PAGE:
4. Taking Shape by Ohm Square. Groovy-nerdy and fast-paced Czech pop band with a retro sound. Lots of synthesizer and just strange but beautiful notes sung in harmony. Compare to The Octopus Project, Hooverphonic or Komeda . The songs definitely grows on you, but I still don’t know what I’ve just experienced. The vocals are crazy; check out Animated (with furiously fast sax and electric guitar) where the woman practically is scatting the lyrics. Every song is different and fun.
  5. In search of Sunrise 3 Panama by Tiesto. 4.99, 200 minutes. I love these old trance mixes, and I’ve collected most of the ISOS series.
  6. Rewashed – Series One. Compilation of Mole Listening Pearls label. 4.99, 120 minutes
  7. Siap Melayang by Young De Brock. 3.49 36 minutes. Indonesian hard rock. Surprisingly hard and fast and fun.
  8. Love Classics by Ohm Square. 5.49, 45 minutes.
  9. Albums by Marika Gombitová: Dievča do dažďa (1979 debut, most famous). Early album by this high-pitched Slovak pop star.
  10. Zelena posta by Pavol Hammel & Marian Varga. 43 minutes, 6.49 . Top rated 1972 album by two legends in Slovak music.
  11. Zlomky poznania by Miroslav Zbirka, 45 minutes, 13 tracks. 6.49
  12. s/t by Los Flakos. Delightfully weird and peppy Mexican pop. 3.99
  13. Dunyo by Nilufar Usmonova. (Uzbekistan) 51 minutes for 3.99. More pop songs by Uzbek superstar. The melodies are conventional Turk-influenced tracks, but her singing is always beautiful.
  14. Apart by Kidso. 99 cents, 30 minutes.
  15. Terraplane by Scott Ainslee (USA). 16 tracks, 50 minutes, 6.99
  16. Portraits by Louise Burns (Canada) . 47 minutes, 10 tracks. Slow and lovely songs that seem almost like psychedelic easy listening pop. Understated, minimal synth and arrangements, led along by Burns’ expressive voice. Compare to Nichole Atkins, Polly Scattergood, Sean Colvin.
  17. Curiche by Newen Afrobeat. (CHILE), 2.99, 48 minutes.
  18. Mister Mellow by Washed Out (USA). 5.49 for 29 minutes.
  19. Carried Away by Jessica Lee, (CAN) 4.99 for 11 tracks, 37 minutes.
  20. Wild Things by Ladyhawke (USA). 6.59 for 11 tracks, 37 minutes.
  21. Various live concerts in Poland: (mostly from 2010 or so). They all have the same title: Najmniejszy Koncert Świata. Here’s Tomek Lipinski & Tilt. (Tilt is one of the first Polish rock bands), and Hey, and Voo Voo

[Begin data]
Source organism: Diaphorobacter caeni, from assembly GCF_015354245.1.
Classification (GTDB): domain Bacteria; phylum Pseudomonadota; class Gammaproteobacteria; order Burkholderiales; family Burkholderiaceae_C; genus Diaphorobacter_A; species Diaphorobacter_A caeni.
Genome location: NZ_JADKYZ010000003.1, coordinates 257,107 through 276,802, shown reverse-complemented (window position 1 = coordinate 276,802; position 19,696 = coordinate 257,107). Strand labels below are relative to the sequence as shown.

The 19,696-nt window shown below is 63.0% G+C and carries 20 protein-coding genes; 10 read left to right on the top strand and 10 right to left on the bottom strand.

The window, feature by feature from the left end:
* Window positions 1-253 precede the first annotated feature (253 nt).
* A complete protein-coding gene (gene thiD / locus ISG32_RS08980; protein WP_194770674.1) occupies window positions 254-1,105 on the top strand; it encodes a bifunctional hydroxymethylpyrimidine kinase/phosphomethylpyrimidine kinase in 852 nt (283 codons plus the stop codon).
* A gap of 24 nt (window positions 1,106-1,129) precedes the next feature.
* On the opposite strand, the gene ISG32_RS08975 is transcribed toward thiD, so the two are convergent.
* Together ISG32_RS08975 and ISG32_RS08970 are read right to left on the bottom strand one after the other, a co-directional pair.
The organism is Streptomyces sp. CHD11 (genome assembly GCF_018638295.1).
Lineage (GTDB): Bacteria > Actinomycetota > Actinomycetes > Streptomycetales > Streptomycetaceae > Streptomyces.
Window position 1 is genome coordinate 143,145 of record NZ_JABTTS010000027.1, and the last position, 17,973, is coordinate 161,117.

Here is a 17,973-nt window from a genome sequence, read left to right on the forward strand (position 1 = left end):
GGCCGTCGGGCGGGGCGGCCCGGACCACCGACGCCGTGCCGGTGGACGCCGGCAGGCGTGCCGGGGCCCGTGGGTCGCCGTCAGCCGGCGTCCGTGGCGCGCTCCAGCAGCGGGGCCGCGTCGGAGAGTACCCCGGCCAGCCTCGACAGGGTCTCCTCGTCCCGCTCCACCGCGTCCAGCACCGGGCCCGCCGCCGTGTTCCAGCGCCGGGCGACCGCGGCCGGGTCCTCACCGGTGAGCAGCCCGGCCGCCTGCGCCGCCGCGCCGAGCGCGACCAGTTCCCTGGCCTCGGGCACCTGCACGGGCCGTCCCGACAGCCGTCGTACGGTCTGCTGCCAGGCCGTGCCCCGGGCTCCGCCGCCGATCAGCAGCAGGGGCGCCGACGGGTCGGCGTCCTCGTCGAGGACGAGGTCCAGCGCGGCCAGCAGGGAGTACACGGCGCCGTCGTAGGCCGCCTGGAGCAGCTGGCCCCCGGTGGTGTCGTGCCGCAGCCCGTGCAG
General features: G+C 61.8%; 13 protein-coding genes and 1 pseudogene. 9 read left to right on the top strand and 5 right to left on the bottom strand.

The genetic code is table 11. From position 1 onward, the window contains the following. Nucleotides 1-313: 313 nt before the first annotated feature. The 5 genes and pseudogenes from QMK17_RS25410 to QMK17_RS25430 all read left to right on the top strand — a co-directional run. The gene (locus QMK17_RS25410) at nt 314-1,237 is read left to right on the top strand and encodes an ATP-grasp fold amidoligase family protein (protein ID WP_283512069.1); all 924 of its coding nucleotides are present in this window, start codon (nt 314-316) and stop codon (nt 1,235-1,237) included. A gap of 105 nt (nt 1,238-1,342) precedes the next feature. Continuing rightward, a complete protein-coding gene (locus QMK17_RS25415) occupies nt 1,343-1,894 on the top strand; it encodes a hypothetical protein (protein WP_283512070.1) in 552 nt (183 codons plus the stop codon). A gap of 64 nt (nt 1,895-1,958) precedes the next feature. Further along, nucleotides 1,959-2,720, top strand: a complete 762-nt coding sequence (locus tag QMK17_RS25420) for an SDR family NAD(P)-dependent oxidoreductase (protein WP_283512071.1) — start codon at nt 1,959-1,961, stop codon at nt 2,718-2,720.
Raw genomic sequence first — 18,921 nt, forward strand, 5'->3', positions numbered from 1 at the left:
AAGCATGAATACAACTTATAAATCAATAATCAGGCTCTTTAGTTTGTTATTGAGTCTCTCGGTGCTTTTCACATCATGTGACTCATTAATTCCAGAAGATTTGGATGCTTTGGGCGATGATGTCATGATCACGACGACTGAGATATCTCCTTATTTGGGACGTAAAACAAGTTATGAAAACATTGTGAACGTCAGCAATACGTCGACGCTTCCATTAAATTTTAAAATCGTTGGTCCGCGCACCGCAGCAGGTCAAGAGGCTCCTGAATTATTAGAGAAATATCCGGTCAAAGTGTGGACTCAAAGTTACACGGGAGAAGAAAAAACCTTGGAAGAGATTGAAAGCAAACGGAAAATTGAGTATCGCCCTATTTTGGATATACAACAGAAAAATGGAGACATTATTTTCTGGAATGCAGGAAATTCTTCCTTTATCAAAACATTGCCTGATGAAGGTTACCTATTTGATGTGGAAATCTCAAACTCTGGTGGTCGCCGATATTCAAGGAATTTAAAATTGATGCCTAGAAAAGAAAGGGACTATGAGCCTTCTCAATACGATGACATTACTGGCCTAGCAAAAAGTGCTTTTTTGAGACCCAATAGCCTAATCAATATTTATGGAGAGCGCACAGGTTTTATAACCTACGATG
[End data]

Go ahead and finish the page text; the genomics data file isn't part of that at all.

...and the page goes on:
Bandcamp Purchases

Youtubey Things

Here’s a wild performance of a Buddy Holly song by Paul McCartney. Strap on your seatbeats!

PORTISHEAD NOSTALGIA. I heard several songs by this group on a mix tape I played all the time in Albania in 1995. Loved their music, but it never occurred to me to check their performances on Youtube. Here’s a terrific live performance. BTW, a “Glory Box” is an Australian idiom for a “hope chest” — a box filled with various household items and given to young married women.

Here’s a really wonderful Youtube video which analyzes Glory Box and the historical importance of the band. Here’s a 1995 interview and a Pitchfork Review.

BJORK “DEBUT” ….WITH HARPSICHORD!?? (and Gamelan, citar, etc.). I always loved the electro-dance “Debut” album which burst upon the scene in 1993. Just an hour ago I discovered the unplugged live version of this same album — full of minimalist — even anachronistic music arrangements. Some songs have the same pulsating energy (Violently Happy) while others like the soulful COME TO ME sound a lot smaller in scale. Bjork’s amazing voice comes through regardless; also I guess it becomes dull when you sing a song in a single way.

SINGING BY THE SHAGGS’ MEN! By now you have probably heard the story of the all girls’ band, THE SHAGGS, who were forced by their father to produce a music album even though they had crappy instruments, barely knew a thing about music and played songs for their iconic PHILOSOPHY OF THE WORLD album in a primitivist and almost otherwordly way. You probably already know that this original album reached a certain level of fame and notoriety and yes, even respect from music critics. BUT did you know that they did a second compilation album consisting of cover songs and this crazy song sung by the the girl’s father and brother. No joking — this song is kinda brilliant and psychotic — it sounds like a novelty song from the early rock era. It definitely sounds like musical talent runs in the family.

RAP SONG…WITH THE BEACH BOYS!? I was surprised and delighted to hear this 1987 mashup song Wipeout with the actual Beach Boys. In 1987 I was still in my “classical music” phase, so there’s absolutely no chance I would have heard that song when it was released.

Freegal and Library CDs

Bruce Cockburn: Stealing Fire and Nothing but a Burning Light

Various songs by Los-del-rio

Deluxe Special by Waitresses

Be Here Now by Oasis

Big Innings by Outfield

Songs of Daniel Johnston by Built to Spill

Reviews (Rateyourmusic/Personal Reviews, etc)

See also my rateyourmusic profile and my review spreadsheet.in Google Docs.

Podcasty Things

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Robert’s Roundup #33 (August , 2022)